The profiles listed in this Register have been documented from the stories and photos contributed by custodians and others who willingly shared information. Readers who have additional information about the history of any Couta Boat are invited to forward it to so that it can be added to the Register.

Sally C155

Boat Details

Sail Number:
Previous Names of Boat:
Boat Location:
Port Fairy Wharf, Victoria
Current Custodian:
Andrew, Rod, and Sandra Dunn
Year Built:
Designer & Builder:

Cayzer Brothers, Queenscliff, Vic.

Timbers Used:

Deck: Iroko planking
Ceilings: West African Mahogany
Rudder Cheeks and Short Ribs: New Zealand Kauri
Stem: Jarrah

Length: 23 ft.
Beam: 9 ft. 3 ft.
Draft: 2 ft. 3 ft.


Custodian: Arthur, Ernst and Frank Norton; c1940s
Sally was built by Cayzer Brothers in Queenscliff, Victoria, in 1940. She was owned by the Norton family; Arthur (Fiery) owned her first, and then his brothers Ernest (Rusty) and Frank. They used her as a fishing vessel on Port Phillip.

Custodian: Dave and Len Harris; Unknown – 1962
She was then sold to Dave Harris and his brother Len who owned a fish shop in Colac and caught their ‘catch’ in Sally out of Lorne on the south-west coast of Victoria.

Apparently, Dave fished for large sharks and one of the stories he tells is the time they were going around their drum lines near the Lorne pier. The lines were slack but a shark about 12 feet long was attached but not moving. As they hauled it in, it gave a great kick, grabbed the boat’s rudder and proceeded to shake the boat with great force. The story was verified years later when the next owners were stripping and painting the rudder and found shark teeth still embedded in the rudder.

Custodian: Doug Tune; 1962 – 1976
In 1962, Sally was sold to Doug Tune whose brother aptly named her Tuna to concur with his nickname, ‘Tuna’.

Doug and his son Geoff worked Tuna out of Lorne from 1962 through to 1976, fishing for ‘couta, abalone, and longlining for school and gummy shark. They also held a 16-pot cray licence. At the time, there were around 24 Couta Boats operating from the Lorne pier where due to its direct exposure to the southern seas, the smaller vessels were hoisted to and from the pier; a crane was used to lower the boats into the water and then to haul them back up at the end of day.

It was not unusual for Doug and Geoff to catch around 30 boxes of  ‘couta each day; they also fished abalone and shark. It is interesting to note that some of the Couta Boats at Lorne crossed Bass Strait to fish in Tasmanian waters; some even sailed to Western Australia, to help start the crayfish industry in Geraldton.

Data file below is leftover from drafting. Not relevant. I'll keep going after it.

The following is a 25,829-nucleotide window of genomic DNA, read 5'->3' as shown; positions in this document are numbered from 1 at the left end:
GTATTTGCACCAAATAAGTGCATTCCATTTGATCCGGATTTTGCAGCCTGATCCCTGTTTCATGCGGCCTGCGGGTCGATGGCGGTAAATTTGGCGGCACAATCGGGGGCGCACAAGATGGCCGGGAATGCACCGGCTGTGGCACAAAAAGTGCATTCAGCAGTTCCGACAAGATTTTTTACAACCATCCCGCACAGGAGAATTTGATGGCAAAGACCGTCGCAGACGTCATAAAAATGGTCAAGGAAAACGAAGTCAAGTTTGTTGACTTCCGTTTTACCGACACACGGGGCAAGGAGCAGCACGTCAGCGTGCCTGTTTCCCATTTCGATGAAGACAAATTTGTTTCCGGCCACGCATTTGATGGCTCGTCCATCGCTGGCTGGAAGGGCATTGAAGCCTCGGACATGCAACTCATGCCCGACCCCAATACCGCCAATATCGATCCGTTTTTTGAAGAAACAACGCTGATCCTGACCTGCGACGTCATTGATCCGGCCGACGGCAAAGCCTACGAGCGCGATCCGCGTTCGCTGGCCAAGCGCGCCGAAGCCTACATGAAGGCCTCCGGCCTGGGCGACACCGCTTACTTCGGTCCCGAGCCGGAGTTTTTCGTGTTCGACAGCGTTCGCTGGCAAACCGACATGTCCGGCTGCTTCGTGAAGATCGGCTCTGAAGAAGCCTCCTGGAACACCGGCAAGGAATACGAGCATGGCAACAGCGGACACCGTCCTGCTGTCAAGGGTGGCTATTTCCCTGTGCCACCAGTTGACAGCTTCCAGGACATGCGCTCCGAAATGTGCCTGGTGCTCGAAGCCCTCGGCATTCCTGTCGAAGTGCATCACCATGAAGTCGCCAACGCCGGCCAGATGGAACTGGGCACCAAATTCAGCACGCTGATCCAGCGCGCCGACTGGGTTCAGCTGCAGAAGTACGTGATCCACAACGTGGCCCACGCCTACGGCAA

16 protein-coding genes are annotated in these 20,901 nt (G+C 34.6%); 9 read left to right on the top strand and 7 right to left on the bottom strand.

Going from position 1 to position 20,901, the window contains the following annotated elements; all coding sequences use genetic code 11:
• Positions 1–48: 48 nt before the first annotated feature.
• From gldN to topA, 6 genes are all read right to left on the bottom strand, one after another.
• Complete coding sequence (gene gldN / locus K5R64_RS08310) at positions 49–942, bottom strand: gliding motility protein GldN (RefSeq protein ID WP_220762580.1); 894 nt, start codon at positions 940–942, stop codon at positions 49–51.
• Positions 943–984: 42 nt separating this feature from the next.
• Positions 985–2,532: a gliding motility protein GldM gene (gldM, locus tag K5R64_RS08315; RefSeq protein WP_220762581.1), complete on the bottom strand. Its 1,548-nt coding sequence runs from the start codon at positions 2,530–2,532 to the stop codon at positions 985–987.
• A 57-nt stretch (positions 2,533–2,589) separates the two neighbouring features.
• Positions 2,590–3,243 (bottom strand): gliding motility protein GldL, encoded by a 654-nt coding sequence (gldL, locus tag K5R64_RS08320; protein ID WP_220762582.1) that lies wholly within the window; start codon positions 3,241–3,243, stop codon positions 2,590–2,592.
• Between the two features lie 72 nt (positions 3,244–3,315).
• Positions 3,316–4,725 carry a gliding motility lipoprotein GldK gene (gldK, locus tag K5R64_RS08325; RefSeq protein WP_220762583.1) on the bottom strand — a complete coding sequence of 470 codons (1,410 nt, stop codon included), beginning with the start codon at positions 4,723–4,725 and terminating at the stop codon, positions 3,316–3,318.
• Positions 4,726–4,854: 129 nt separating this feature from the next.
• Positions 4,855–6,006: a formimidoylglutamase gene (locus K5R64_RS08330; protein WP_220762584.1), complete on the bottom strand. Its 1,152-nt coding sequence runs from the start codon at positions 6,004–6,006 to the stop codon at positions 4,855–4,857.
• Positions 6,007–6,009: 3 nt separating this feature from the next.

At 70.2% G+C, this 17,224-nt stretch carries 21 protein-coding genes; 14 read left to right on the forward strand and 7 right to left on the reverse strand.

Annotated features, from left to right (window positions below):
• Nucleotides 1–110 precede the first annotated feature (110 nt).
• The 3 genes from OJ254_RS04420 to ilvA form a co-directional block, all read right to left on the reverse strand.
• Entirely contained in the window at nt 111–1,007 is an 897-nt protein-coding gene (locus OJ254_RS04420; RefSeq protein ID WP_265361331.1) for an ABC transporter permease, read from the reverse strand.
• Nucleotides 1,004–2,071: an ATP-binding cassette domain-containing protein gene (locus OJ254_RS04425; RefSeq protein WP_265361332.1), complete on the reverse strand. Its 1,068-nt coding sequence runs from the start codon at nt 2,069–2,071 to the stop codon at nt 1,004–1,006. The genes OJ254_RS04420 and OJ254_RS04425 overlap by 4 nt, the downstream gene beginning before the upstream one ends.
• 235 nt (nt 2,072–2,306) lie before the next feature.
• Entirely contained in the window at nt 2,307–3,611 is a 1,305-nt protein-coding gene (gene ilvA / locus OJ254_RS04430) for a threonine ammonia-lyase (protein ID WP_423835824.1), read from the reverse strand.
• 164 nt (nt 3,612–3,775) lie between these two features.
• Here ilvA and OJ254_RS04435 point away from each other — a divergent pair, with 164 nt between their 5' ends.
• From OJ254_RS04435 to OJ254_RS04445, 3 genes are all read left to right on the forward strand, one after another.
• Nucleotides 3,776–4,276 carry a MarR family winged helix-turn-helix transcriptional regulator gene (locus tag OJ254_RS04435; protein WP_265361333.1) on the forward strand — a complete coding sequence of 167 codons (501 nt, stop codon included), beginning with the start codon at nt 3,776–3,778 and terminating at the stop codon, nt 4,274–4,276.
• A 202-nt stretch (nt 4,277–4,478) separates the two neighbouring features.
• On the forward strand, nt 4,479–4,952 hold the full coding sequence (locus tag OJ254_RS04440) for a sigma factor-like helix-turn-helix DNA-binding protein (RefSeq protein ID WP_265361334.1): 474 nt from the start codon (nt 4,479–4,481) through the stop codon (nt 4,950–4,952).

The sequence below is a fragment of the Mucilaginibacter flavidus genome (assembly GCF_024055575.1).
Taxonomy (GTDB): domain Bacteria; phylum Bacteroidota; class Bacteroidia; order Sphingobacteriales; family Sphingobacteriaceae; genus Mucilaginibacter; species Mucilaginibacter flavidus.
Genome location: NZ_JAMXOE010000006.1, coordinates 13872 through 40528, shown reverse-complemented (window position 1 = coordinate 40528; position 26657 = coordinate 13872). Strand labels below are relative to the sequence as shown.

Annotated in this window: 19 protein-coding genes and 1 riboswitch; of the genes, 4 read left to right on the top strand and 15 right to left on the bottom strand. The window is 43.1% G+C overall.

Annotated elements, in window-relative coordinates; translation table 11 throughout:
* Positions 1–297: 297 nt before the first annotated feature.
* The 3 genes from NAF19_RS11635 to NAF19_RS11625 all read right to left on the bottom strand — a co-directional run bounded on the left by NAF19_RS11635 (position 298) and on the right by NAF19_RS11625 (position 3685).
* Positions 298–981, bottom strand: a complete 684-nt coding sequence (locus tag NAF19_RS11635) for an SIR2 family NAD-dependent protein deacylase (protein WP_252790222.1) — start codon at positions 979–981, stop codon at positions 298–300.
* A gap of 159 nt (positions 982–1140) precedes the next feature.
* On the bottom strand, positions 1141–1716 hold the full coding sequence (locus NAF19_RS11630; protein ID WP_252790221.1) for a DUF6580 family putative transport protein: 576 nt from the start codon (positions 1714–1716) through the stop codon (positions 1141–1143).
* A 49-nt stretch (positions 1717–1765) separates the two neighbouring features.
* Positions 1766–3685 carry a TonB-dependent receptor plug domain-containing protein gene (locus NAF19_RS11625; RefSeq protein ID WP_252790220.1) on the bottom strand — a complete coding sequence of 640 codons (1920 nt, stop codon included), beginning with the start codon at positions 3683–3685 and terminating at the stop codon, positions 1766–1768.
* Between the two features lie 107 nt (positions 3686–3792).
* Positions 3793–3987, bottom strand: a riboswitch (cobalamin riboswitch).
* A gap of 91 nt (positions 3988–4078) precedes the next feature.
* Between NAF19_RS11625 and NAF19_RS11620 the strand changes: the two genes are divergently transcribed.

The father and son duo had interesting times in Tuna. One of the stories recalled tells that while cray fishing in 60 metres of water near Point Hoyden, one hour west of Lorne, they noticed the swells were increasing but still considered it safe to pull the cray pots. While pulling the second pot, Doug noticed a huge wave building out to sea so quickly put the boat in gear and just made it over a very steep wave before it broke. The boat came down the other side very hard, and to his surprise there were no other waves in sight. Shortly after, he noticed that the bilge was still pumping, and so lifted the floor boards and saw that the boat was filling with water. They were still more than an hour from Lorne and the swell was too big to beach the boat; they headed home at full throttle. Despite being a cold morning, Doug had to throw buckets of water over himself to keep cool, as he baled water with a bucket all the way back to Lorne. Once back to the Lorne Pier, they discovered that the crashing over the monster wave had sprung a plank on the keel; it took Doug and Geoff several days to recover from the physical ordeal.

When they told people, they fished in Bass Strait, Doug was often asked by friends what sort of boat he owned. His usual reply was:

One with gears, so I can get over the waves!

Custodian: ‘Shorty’ Tully; 1976 – 1990s
In 1976, Tuna was purchased by ‘Shorty’ Tully in Torquay, after which she was taken to Portland, a fishing port further west of Lorne.

Custodian: John Ardlie; 2005 – 2013
In the 1990s, Tuna was saved from deterioration and restored to ‘top sailing’ order. The custodian at that time is unknown.

With a change of custodianship to John Ardlie in 2005 Tuna sailed from Portland to Port Fairy in December of that year for renovations. Tuna was renovated in 2006. A new Yanmar 3YM 20 hp was fitted with Jarrah platform and new mounts.

In 2008, the deck was replaced in Iroko planking, the ceilings with West African Mahogany, the stem with Jarrah and the short ribs with Western Australian Karri. These modifications were done by John and Tony Kettler, an ex-boatbuilder who came out of retirement for this project. She was as good as new again.

Custodian: Dunn Family; 2013 – Present
Tuna was sold to Andrew, Rod and Sandra Dunn locals of Port Fairy in December 2013. They have since returned her name to Sally and continue to fish and sail her from her mooring at the wharf in Port Fairy, Victoria.

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